As we welcome this month, I am celebrating my 23rd year living with diabetes. At my diagnosis, I never imagined I would be healthy at this stage, let alone experiencing advances in insulin and technology and being part of social and emotional support systems. While my life with diabetes is a daily roller coaster, I am grateful for the opportunities it has brought me, the relationships I have developed because of it, and the perseverance it has created within me in all aspects of my life.
This month, we are traveling to the American Association of Diabetes Educators (AADE) Annual Meeting in San Diego, where our staff and volunteers will represent us in the Exhibit Hall to more than 3,000 professionals. This is an exciting time for DiabetesSisters, as we will also speak on a panel on patient leadership and present a poster on type 1 diabetes and pregnancy.
You will notice this month's e-newsletter focuses on pregnancy and menopause, areas in our lives where sometimes diabetes can pose a challenge.
We have also been working with the Society for Women's Health Research and recently released a report: 10 Relevant Health Topics for Women Living with Diabetes. I urge you to click on the link to the right to read about the most pressing topics concerning us today.
Finally, I continue to ask YOU - our membership - to please help us with a gift to DiabetesSisters through our Sister Strength giving program. Your gift, regardless of amount, can make a HUGE impact in the lives of women with diabetes. And this year, we've received a special gift from a generous donor: they will match every dollar raised up to $30,000. This means that your gift will have DOUBLE the impact to help us continue to grow our programs, both online and in-person.
Until next month,
Anna Norton, MS
23 Triumphant (NOT Perfect!) Years THRIVING with Diabetes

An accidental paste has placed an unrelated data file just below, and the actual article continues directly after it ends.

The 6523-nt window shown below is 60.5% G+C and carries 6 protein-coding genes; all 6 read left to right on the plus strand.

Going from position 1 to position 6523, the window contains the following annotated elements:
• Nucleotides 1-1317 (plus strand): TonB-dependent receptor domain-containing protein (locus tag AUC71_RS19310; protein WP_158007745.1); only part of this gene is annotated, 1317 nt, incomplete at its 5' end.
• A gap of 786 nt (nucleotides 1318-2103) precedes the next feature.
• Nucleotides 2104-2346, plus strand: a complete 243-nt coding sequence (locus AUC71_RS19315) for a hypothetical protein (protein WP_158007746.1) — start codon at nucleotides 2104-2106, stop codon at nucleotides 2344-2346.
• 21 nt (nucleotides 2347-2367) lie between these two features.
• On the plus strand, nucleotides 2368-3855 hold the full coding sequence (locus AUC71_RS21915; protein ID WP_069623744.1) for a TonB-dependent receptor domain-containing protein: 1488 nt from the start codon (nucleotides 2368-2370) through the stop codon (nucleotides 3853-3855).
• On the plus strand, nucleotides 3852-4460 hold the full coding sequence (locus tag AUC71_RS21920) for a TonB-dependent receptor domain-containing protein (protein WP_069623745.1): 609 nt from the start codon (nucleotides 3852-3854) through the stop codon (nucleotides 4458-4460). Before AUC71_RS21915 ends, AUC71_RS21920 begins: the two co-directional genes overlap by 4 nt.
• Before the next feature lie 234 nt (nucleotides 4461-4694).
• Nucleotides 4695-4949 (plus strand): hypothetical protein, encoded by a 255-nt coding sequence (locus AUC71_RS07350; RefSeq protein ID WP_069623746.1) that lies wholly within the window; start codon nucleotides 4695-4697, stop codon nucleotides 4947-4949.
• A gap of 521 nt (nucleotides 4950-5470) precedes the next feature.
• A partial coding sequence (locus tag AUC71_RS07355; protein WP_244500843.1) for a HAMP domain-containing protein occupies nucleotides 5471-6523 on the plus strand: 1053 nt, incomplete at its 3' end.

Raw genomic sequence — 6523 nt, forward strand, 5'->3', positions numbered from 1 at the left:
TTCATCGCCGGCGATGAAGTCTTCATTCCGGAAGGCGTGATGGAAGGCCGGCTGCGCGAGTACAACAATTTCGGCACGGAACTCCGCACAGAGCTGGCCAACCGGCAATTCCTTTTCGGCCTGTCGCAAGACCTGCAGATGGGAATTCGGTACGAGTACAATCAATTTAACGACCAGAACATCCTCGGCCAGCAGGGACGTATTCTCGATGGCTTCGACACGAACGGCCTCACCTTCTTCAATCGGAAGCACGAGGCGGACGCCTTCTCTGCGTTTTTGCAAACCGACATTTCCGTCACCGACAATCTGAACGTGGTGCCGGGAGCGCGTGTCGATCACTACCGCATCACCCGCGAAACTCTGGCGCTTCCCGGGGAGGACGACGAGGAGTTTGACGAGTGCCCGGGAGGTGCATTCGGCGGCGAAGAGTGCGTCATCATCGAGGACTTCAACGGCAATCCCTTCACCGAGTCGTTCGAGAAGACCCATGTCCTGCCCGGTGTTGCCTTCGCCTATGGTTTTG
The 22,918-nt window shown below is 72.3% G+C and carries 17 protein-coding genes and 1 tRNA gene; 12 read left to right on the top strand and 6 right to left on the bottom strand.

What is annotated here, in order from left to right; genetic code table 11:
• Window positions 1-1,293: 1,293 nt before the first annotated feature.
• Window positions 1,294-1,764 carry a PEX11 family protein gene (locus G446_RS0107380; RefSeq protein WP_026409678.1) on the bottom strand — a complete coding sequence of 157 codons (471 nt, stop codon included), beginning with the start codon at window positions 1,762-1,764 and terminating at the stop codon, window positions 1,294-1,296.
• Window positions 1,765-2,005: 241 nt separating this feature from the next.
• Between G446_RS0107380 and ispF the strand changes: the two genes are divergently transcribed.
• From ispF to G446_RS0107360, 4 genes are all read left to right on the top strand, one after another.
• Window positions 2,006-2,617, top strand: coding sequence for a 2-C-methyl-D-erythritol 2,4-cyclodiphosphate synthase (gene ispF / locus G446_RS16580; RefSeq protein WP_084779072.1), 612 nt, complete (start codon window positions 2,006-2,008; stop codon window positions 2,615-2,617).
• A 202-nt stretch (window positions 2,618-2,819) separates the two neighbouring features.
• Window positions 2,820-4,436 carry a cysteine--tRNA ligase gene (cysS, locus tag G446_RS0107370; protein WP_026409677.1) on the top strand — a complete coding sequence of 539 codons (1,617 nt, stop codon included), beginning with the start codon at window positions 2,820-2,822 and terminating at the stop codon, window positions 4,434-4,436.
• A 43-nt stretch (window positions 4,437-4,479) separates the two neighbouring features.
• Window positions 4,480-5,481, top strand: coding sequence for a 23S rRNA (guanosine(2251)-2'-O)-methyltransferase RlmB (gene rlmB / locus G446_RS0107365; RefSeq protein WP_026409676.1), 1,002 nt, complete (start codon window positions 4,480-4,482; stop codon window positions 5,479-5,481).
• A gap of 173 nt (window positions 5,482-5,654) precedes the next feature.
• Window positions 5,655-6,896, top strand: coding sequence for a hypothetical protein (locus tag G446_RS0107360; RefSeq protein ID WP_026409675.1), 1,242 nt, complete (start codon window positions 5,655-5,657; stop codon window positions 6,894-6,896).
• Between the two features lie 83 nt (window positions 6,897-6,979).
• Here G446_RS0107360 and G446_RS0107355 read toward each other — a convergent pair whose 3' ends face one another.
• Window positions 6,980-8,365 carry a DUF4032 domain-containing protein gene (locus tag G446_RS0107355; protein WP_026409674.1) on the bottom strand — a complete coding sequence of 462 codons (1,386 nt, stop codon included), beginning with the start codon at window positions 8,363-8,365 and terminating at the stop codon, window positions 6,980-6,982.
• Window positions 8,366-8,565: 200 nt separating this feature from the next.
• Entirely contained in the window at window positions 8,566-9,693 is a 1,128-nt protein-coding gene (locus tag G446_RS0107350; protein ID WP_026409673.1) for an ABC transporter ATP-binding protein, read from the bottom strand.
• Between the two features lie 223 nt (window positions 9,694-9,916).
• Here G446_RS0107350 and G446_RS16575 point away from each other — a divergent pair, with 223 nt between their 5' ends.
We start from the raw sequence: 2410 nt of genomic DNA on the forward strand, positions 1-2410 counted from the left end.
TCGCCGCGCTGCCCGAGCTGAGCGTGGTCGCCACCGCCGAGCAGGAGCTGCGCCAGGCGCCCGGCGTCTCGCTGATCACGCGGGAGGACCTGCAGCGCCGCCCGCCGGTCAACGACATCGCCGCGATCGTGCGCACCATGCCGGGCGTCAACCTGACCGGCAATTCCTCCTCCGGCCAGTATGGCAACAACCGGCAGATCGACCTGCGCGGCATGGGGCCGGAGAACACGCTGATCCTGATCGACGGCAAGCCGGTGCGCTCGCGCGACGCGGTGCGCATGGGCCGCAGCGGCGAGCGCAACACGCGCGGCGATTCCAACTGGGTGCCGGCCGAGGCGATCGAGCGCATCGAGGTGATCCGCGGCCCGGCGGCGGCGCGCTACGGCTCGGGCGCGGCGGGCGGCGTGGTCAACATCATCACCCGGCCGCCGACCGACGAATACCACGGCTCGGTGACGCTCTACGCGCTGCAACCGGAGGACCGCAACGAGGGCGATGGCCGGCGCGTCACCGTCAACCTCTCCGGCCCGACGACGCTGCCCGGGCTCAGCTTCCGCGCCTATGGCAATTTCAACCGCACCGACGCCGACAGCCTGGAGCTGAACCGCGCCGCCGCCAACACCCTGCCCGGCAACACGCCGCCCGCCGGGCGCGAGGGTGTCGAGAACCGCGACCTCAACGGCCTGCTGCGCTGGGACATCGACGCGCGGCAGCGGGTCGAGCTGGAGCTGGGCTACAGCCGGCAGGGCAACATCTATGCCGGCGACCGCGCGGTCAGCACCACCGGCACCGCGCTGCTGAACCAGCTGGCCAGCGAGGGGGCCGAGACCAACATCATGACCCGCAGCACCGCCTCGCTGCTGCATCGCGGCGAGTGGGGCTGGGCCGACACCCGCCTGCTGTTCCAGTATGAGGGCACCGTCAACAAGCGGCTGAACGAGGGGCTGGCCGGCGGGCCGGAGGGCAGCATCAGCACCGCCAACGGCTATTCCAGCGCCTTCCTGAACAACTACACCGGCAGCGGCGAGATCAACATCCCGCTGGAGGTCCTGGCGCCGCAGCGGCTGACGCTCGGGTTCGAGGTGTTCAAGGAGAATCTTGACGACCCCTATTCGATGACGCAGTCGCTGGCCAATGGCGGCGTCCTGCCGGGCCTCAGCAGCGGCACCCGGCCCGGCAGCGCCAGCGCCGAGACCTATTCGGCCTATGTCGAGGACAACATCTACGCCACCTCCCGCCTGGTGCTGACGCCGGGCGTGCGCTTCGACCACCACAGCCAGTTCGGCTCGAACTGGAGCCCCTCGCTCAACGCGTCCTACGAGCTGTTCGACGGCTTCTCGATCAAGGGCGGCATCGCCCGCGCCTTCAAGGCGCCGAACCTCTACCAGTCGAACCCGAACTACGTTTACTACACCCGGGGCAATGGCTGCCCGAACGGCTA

DON'T LET DIABETES HOLD YOU BACK FROM EXERCISING!
By Guest Contributor
Bonnie Goldberg, MA, RD, CDE
This post is sponsored by
Exercise is an important activity that everyone should participate in, not just people with diabetes. Exercise has been proven to have beneficial effects on all systems in the body, such as:
- Lower risk of heart disease
- Help maintain a healthy weight
- Strengthen muscles, bones, and ligaments
- Increase flexibility and coordination
- Improve mental functioning
- Improve emotional wellbeing
However, sometimes diabetes can make it seem difficult or impossible to incorporate regular exercise into your daily routine. Sometimes a brisk walk around the neighborhood can cause blood sugar to drop unexpectedly, and other times the same exercise can cause blood sugar to skyrocket. This inconsistency can be frustrating and lead people to give up altogether.
But you don't have to. Exercise might be a little more challenging for people with diabetes, but it's also a little more important for your health. In addition, technology like MiniMed continuous glucose monitoring systems (CGM) provides real-time glucose readings to help you stay in range. By learning what your body does during exercise and being prepared, you can discover physical activities that you enjoy, are convenient and accessible and, most importantly, keep you healthy and safe.
PLANNING A FAMILY? YOUR PREGNANCY TOOLKIT
"While an unexpected or unplanned pregnancy isn't the 'best case scenario' for a woman with diabetes, it does not mean that there will be a negative outcome for the mother or the baby."
Tip 1: When planning your pregnancy, k
now your medications and your insurance plan. The more information you have going into it, the better you will be able to navigate it all during the pregnancy.
Tip 2: Be open to discussing diabetes-related concerns with your partner. It is likely your partner wants to help you have as healthy a pregnancy possible.
YOUR SUPPORT IS NEEDED: MAKE TWICE THE IMPACT
DiabetesSisters has received a monetary gift from a generous donor but we need YOUR help to acquire the funds. For every dollar raised between now and Spetember 30, 2016, your gift will be matched up to $30,000.
Please help us reach our goal and continue to offer our online and in-person programs for women living with diabetes.
DIABETES AND PREGNANCY:
ONE ADVOCATE'S STORY
Melissa Lee, respected and outspoken patient advocate, has been living with type-1 diabetes for more than 25 years. Melissa has had two beautiful children and lives with her family in the Bay Area, CA.
This month, we interviewed Melissa about her experience(s) with pregnancy and diabetes. Her three tips for women with diabetes who are expecting/planning a pregnancy are:
- Your A1C level is important to your baby at the moment of conception, not the months leading up to it.
- Find a community of women with diabetes and get the support you need.
- Every once in a while you will have an outlier blood glucose reading, it's okay, you're okay, and your baby is okay. Don't beat yourself up, just do what you can to bring it back in range.
MENOPAUSE: WHAT NO ONE EVER TOLD YOU
By Guest Contributor Mache Seibel, MD